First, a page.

On a relatively flat, 16-hectare site, located between Antibes and Nice, you’ll find a unique urban piece – a gigantic amphitheatre. The project includes 1300 housing units surrounded by a marina. There are four (4) enormous pyramids that push the beach further back to provide a car park. The Marina Baie-des-Anges demonstrates how vision and determination can turn fallow coastal land into a towering marvel. This innovative architecture winds around itself evoking a sense of white waves peaking.
Architect: André Minangoy
5. Maison Bernard (Théoule-sur-Mer)
Maison Bernard looks nothing like a house, from the outside at least. Architect Antti Lovag built the villa as a contrast to the strict uniformity many designers favoured. The organ-shaped structure is the result of a steel rod sprayed with layers of concrete. This design creates large bubbles that serve as rooms and merge into each other. Visitors are often surprised by the built-in storage spaces, winding staircases, and spacious seating areas.
Architect: Antti Lovag
6. Cocteau-Severin Wunderman Museum (Menton)
In the lovely seaside town of Menton on the French Riviera lies the Cocteau-Severin Wunderman Museum. An insular triangular-like structure with a uniform exterior on all sides. This museum, set apart from the surrounding streets, is in stark contrast to the neighbourhood’s urban context. The building’s facade is not only voluntarily multiple but also fragmented and, at times, elusive.
Architect: Rudy Ricciotti
7. Villa Kérylos (Beaulieu-sur-Mer)
The Villa Kérylos is one of Cote d’Azur’s greatest tribute to Greek architecture. The design combines old-world luxury and modern comforts typically found in houses of the Belle Époque. The attention to detail is meticulous, from the mosaic floors to the painted ceiling of interlocking wooden beams. There is also an enormous bathtub balanced on two lion’s paws. The purpose of the decorations becomes quite clear- to recreate the atmosphere of a luxurious antique villa.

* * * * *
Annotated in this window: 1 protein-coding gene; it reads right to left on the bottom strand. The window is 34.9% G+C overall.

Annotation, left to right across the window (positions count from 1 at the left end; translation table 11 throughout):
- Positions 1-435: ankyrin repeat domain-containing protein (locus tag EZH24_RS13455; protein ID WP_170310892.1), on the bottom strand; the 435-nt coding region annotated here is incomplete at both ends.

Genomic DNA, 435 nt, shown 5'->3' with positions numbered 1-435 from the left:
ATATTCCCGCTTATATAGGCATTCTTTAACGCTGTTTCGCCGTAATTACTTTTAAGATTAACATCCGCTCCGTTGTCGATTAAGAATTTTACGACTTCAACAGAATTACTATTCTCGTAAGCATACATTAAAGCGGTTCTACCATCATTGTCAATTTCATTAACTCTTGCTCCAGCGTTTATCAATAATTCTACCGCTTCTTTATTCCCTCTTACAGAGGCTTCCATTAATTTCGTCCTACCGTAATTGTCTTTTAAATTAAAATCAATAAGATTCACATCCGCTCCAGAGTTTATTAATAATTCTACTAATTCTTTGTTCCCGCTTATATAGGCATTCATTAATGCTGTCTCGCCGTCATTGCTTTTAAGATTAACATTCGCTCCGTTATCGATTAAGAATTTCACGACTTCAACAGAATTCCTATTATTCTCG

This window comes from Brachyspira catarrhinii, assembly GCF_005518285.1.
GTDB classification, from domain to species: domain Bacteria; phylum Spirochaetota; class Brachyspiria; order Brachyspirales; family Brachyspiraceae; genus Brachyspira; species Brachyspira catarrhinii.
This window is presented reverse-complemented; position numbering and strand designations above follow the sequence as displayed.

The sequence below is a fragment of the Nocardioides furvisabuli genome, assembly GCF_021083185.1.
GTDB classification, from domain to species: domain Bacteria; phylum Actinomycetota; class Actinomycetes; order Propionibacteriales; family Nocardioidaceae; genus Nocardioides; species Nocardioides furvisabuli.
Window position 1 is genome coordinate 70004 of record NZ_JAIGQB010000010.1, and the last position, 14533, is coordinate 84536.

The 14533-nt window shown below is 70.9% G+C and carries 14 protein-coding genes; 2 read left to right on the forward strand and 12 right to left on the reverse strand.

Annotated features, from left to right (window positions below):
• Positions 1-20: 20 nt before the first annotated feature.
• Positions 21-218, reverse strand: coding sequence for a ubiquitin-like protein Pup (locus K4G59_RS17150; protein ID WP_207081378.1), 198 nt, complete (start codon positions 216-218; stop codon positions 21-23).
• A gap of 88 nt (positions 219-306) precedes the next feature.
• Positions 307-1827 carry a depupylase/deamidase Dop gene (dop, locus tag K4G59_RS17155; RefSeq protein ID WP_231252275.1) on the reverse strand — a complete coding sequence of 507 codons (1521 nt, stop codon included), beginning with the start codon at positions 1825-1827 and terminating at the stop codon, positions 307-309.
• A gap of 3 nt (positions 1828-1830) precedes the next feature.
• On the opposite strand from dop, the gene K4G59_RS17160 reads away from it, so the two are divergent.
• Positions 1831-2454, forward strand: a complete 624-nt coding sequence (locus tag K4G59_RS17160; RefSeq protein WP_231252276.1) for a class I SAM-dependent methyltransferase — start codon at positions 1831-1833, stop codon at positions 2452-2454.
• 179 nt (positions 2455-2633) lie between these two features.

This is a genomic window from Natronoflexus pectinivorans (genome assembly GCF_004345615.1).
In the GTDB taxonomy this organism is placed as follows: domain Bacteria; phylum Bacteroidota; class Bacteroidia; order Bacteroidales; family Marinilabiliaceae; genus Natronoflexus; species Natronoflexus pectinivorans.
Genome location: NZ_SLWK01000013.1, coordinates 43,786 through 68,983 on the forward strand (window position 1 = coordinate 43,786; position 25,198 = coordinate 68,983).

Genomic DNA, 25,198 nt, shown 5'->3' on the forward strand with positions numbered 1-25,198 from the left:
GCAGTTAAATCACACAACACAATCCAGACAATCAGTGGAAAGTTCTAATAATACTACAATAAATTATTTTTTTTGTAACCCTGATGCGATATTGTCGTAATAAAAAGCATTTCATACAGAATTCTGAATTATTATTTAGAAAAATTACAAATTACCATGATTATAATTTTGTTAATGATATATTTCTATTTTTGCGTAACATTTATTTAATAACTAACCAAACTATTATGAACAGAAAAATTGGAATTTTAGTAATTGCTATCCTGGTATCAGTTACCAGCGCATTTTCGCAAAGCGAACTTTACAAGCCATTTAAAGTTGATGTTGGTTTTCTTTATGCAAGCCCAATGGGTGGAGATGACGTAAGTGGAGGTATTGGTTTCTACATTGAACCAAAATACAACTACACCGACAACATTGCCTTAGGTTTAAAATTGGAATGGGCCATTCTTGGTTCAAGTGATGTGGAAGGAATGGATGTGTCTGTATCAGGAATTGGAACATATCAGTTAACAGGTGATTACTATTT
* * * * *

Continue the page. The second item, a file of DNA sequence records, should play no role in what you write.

Architect: Emmanuel Pontremoli
8. Augustus Trophy (La Turbie)
Around seven (7) kilometres from the village of Eze in La Turbie and overlooking the Principality of Monaco, you’ll find the Tropaeum Alpium. Or, as the French call it, Trophée des Alpes. The building originally consisted of 24 columns that support a stepped conical roof. At 49 meters in height and a circumference of 33 meters, the structure is visible from several La Turbie and Monaco locations.
Architect: Unknown – circa 6 BC
9. Villa Ephrussi de Rothschild (Saint-Jean-Cap-Ferrat)
Madame Béatrice Ephrussi commissioned the construction of an extravagant, Italian Renaissance-style villa bearing both of her names. The project, which includes magnificent gardens, took seven years (1905 to 1912) to complete. And, a succession of 10 architects attempted to deliver her vision.
Italian Renaissance architecture inspired the design of Villa Ephrussi de Rothchild. Pink columns support the Verona marble arches, and metal columns support the entire structure of the patio. Le Grand Salon, the largest room, looks out onto the Baie des Fourmis at Beaulieu-sur-Mer. The Villa Ephrussi is genuinely a magnificent sight to behold in the barren and rocky land of Cap Ferrat.